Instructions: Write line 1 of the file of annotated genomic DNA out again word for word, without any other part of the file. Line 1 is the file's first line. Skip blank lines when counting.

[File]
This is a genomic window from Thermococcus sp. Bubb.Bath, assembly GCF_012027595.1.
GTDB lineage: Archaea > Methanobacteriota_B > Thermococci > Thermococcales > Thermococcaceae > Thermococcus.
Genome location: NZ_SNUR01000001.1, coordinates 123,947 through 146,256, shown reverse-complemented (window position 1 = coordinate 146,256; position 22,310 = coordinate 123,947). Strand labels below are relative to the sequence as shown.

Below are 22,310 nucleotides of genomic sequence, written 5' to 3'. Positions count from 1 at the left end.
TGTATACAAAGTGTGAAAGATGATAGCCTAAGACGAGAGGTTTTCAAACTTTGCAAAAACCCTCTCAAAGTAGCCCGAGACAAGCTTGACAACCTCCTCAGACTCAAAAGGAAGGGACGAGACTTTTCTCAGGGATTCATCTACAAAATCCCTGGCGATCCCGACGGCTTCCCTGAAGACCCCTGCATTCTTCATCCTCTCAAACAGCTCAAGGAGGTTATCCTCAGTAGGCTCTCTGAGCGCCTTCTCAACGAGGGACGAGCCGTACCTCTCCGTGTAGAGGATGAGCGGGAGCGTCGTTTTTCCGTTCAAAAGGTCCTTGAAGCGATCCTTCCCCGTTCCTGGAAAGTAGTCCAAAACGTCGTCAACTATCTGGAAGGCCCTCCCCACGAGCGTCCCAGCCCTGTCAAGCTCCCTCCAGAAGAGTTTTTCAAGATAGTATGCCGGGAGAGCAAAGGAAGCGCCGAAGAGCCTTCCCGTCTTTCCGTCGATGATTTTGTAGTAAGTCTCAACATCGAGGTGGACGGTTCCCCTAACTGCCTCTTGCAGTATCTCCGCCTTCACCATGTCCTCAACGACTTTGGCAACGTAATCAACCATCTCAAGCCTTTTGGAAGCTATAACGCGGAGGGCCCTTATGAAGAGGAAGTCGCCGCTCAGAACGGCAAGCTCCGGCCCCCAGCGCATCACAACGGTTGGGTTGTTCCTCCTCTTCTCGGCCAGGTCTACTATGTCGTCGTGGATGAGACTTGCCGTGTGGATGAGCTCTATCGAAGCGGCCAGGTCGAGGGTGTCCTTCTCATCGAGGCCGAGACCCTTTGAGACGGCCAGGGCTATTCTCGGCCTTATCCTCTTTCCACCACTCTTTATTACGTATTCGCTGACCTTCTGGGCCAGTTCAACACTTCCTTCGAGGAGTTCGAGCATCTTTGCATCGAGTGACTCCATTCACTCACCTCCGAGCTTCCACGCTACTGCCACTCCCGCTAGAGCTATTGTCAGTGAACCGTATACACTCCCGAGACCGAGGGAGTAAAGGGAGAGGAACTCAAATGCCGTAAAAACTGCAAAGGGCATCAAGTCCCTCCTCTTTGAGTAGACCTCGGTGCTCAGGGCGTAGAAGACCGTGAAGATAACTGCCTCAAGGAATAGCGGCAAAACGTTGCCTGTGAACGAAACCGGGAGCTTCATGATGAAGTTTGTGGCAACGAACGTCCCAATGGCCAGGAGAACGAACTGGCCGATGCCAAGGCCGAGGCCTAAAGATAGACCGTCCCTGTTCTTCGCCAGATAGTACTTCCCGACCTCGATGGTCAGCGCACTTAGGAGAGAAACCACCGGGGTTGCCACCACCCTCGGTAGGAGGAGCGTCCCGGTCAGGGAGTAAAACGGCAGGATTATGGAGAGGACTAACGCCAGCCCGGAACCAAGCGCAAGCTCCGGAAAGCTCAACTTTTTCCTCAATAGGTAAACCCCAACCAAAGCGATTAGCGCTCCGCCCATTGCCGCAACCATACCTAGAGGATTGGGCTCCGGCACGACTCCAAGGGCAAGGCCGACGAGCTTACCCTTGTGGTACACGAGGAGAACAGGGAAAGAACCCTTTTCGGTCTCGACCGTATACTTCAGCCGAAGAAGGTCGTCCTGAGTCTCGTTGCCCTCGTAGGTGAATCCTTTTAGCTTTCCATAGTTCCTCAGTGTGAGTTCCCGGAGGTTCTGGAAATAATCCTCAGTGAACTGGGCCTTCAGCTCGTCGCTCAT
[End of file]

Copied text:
This is a genomic window from Thermococcus sp. Bubb.Bath, assembly GCF_012027595.1.